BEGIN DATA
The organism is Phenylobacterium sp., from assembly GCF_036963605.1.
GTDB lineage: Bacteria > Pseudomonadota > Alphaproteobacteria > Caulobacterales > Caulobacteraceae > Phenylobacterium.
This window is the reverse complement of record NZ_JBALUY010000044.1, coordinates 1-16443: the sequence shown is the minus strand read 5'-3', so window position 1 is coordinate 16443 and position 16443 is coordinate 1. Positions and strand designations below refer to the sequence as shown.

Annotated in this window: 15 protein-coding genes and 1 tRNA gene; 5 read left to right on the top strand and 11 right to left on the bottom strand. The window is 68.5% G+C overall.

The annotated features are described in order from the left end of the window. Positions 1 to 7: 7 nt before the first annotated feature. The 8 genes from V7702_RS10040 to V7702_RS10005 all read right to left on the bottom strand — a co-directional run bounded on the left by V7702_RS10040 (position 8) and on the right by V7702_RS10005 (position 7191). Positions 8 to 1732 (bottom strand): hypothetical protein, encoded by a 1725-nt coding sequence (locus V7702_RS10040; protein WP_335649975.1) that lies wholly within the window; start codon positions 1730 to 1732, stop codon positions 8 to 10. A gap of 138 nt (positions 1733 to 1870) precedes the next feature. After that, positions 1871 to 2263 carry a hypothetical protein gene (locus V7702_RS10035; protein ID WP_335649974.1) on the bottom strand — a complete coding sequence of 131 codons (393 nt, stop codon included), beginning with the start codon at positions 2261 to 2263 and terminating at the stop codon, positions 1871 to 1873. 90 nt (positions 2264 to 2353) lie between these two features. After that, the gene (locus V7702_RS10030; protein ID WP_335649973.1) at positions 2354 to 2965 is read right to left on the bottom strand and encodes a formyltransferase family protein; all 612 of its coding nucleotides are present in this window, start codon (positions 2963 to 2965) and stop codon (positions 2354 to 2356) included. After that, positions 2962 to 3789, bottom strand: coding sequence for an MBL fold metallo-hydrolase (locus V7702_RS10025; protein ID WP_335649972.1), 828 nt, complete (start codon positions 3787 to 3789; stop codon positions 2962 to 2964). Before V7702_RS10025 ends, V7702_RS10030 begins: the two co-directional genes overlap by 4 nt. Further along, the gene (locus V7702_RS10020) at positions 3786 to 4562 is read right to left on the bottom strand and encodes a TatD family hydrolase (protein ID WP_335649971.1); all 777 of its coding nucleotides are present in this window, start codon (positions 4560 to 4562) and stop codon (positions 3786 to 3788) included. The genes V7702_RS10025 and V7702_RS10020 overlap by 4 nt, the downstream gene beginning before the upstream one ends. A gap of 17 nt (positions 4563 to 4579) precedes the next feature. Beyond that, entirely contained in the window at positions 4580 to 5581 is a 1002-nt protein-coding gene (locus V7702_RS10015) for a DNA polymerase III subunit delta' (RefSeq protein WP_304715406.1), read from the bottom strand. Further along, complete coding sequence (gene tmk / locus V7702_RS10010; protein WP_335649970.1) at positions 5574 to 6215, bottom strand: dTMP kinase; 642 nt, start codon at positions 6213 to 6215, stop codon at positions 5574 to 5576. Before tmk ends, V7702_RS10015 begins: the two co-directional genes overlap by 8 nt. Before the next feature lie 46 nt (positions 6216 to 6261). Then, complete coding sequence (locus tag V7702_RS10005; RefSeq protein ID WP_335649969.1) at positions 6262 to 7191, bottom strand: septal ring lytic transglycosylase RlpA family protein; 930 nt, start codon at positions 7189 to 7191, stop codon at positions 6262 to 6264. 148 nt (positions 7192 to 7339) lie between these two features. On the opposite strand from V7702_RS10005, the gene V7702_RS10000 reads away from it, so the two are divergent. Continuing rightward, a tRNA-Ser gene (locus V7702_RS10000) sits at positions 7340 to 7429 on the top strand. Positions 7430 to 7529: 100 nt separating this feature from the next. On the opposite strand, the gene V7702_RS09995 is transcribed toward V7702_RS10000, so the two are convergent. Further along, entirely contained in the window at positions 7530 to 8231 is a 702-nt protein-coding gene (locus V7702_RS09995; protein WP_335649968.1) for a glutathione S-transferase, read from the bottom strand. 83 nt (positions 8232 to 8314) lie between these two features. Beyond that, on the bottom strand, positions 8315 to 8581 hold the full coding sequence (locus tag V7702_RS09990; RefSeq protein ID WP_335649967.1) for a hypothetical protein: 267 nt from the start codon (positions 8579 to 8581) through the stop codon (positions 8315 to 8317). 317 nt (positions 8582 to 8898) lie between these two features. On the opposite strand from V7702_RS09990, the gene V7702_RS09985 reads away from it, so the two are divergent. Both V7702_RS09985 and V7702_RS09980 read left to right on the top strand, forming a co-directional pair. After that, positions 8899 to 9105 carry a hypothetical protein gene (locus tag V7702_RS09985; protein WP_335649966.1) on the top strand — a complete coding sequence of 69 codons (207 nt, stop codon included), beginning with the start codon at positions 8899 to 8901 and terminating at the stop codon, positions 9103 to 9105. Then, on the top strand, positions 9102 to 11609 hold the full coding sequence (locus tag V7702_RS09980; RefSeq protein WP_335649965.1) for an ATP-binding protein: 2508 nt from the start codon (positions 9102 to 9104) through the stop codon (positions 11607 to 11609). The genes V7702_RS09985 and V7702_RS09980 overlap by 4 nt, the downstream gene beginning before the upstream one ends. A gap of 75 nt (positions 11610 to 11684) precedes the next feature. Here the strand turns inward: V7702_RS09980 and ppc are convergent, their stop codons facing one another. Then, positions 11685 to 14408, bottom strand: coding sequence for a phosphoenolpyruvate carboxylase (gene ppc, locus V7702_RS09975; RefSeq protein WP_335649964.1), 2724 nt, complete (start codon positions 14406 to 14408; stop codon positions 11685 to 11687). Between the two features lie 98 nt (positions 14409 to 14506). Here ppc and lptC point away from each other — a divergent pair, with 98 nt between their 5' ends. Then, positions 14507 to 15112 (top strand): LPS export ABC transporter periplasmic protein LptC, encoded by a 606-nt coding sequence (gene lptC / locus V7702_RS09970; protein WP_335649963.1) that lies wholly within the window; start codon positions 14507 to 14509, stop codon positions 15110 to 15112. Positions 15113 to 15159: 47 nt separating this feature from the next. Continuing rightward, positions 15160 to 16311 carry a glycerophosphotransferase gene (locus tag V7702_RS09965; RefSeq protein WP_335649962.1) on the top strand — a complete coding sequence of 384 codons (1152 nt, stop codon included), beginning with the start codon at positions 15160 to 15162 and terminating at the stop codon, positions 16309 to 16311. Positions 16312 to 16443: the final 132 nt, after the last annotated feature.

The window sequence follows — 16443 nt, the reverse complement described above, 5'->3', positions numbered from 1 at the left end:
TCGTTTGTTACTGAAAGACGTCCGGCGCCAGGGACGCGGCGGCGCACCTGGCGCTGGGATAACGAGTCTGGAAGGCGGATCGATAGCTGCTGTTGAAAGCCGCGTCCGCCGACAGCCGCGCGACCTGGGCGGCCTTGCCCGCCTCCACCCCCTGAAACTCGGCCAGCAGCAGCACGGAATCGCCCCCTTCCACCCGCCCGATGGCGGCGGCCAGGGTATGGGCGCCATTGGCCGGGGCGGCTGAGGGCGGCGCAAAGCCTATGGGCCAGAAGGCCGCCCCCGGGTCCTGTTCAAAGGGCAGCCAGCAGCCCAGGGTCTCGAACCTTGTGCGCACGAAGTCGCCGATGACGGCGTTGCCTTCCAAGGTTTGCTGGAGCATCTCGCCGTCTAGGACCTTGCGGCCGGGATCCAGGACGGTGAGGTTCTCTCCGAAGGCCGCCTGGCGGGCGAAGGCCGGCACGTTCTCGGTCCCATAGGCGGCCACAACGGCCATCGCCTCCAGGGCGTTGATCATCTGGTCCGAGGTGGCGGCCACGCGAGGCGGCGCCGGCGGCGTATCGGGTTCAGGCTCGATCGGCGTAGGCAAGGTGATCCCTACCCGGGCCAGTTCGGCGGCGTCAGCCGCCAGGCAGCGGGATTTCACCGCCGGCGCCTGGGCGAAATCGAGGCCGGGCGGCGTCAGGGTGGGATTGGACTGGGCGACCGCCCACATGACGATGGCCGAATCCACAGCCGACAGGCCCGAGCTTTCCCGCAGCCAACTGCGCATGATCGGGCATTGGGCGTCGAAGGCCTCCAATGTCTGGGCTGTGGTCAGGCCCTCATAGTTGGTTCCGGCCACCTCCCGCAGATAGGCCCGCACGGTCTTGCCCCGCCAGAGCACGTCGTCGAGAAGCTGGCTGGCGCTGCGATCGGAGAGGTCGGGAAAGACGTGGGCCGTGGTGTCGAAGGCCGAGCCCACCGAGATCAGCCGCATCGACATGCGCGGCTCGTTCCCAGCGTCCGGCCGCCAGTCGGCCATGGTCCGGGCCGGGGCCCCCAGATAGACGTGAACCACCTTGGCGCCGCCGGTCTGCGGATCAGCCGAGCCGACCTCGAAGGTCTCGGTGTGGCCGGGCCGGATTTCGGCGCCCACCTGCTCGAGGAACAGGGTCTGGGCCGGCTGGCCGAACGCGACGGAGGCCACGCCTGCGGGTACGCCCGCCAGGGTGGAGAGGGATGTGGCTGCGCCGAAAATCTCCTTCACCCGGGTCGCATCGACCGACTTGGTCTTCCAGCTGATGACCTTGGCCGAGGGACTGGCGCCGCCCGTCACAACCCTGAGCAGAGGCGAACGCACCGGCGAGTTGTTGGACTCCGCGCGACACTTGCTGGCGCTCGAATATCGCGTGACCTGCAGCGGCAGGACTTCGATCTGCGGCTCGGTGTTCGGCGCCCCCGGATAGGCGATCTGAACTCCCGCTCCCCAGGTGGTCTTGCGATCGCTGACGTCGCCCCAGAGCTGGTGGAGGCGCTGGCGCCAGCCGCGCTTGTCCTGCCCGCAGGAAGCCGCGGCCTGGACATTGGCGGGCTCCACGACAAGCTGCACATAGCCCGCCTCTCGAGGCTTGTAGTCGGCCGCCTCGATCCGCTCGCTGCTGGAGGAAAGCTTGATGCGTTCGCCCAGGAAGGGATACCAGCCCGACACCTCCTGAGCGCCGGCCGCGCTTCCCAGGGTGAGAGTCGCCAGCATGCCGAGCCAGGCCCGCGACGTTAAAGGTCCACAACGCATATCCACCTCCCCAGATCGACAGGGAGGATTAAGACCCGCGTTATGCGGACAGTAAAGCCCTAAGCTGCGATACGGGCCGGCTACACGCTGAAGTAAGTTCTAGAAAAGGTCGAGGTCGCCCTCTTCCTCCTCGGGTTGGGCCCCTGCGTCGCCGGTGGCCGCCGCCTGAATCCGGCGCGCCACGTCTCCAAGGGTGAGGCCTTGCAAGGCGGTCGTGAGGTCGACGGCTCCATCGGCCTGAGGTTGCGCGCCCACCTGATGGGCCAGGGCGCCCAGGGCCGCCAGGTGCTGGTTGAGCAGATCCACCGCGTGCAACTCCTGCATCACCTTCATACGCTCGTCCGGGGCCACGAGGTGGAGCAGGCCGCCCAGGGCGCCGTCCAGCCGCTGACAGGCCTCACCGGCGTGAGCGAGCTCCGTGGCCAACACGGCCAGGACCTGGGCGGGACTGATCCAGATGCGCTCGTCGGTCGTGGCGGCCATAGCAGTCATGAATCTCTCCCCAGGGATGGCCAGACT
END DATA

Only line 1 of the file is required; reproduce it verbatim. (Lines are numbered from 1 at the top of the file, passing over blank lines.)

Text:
The organism is Phenylobacterium sp., from assembly GCF_036963605.1.